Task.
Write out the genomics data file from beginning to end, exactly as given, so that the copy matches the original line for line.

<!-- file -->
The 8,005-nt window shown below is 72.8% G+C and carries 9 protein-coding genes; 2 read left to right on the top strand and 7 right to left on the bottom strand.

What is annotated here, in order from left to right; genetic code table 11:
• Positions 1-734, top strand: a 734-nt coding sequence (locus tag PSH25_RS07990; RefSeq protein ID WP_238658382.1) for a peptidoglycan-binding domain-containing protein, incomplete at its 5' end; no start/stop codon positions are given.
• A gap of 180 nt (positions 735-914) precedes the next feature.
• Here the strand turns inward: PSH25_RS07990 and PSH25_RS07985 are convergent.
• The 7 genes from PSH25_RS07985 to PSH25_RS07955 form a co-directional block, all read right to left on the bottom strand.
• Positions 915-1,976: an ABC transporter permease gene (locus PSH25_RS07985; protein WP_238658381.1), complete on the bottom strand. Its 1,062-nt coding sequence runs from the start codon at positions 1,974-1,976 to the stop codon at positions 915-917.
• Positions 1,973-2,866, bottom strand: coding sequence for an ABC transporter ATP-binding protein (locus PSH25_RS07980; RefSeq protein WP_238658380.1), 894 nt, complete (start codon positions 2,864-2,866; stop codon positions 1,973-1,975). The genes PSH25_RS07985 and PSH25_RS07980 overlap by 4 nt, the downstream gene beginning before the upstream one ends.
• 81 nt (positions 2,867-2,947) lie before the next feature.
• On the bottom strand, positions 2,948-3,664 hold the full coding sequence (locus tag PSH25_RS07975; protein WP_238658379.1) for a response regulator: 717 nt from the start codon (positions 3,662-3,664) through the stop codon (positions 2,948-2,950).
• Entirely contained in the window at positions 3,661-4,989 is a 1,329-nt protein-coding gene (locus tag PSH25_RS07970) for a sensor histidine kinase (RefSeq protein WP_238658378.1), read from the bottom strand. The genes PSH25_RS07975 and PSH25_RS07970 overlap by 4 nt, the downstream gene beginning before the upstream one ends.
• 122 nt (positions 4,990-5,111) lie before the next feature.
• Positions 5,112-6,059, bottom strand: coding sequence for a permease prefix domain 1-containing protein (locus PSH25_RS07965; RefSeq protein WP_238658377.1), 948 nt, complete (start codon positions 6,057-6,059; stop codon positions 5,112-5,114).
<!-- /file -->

The 8,005-nt window shown below is 72.8% G+C and carries 9 protein-coding genes; 2 read left to right on the top strand and 7 right to left on the bottom strand.

What is annotated here, in order from left to right; genetic code table 11:
• Positions 1-734, top strand: a 734-nt coding sequence (locus tag PSH25_RS07990; RefSeq protein ID WP_238658382.1) for a peptidoglycan-binding domain-containing protein, incomplete at its 5' end; no start/stop codon positions are given.
• A gap of 180 nt (positions 735-914) precedes the next feature.
• Here the strand turns inward: PSH25_RS07990 and PSH25_RS07985 are convergent.
• The 7 genes from PSH25_RS07985 to PSH25_RS07955 form a co-directional block, all read right to left on the bottom strand.
• Positions 915-1,976: an ABC transporter permease gene (locus PSH25_RS07985; protein WP_238658381.1), complete on the bottom strand. Its 1,062-nt coding sequence runs from the start codon at positions 1,974-1,976 to the stop codon at positions 915-917.
• Positions 1,973-2,866, bottom strand: coding sequence for an ABC transporter ATP-binding protein (locus PSH25_RS07980; RefSeq protein WP_238658380.1), 894 nt, complete (start codon positions 2,864-2,866; stop codon positions 1,973-1,975). The genes PSH25_RS07985 and PSH25_RS07980 overlap by 4 nt, the downstream gene beginning before the upstream one ends.
• 81 nt (positions 2,867-2,947) lie before the next feature.
• On the bottom strand, positions 2,948-3,664 hold the full coding sequence (locus tag PSH25_RS07975; protein WP_238658379.1) for a response regulator: 717 nt from the start codon (positions 3,662-3,664) through the stop codon (positions 2,948-2,950).
• Entirely contained in the window at positions 3,661-4,989 is a 1,329-nt protein-coding gene (locus tag PSH25_RS07970) for a sensor histidine kinase (RefSeq protein WP_238658378.1), read from the bottom strand. The genes PSH25_RS07975 and PSH25_RS07970 overlap by 4 nt, the downstream gene beginning before the upstream one ends.
• 122 nt (positions 4,990-5,111) lie before the next feature.
• Positions 5,112-6,059, bottom strand: coding sequence for a permease prefix domain 1-containing protein (locus PSH25_RS07965; RefSeq protein WP_238658377.1), 948 nt, complete (start codon positions 6,057-6,059; stop codon positions 5,112-5,114).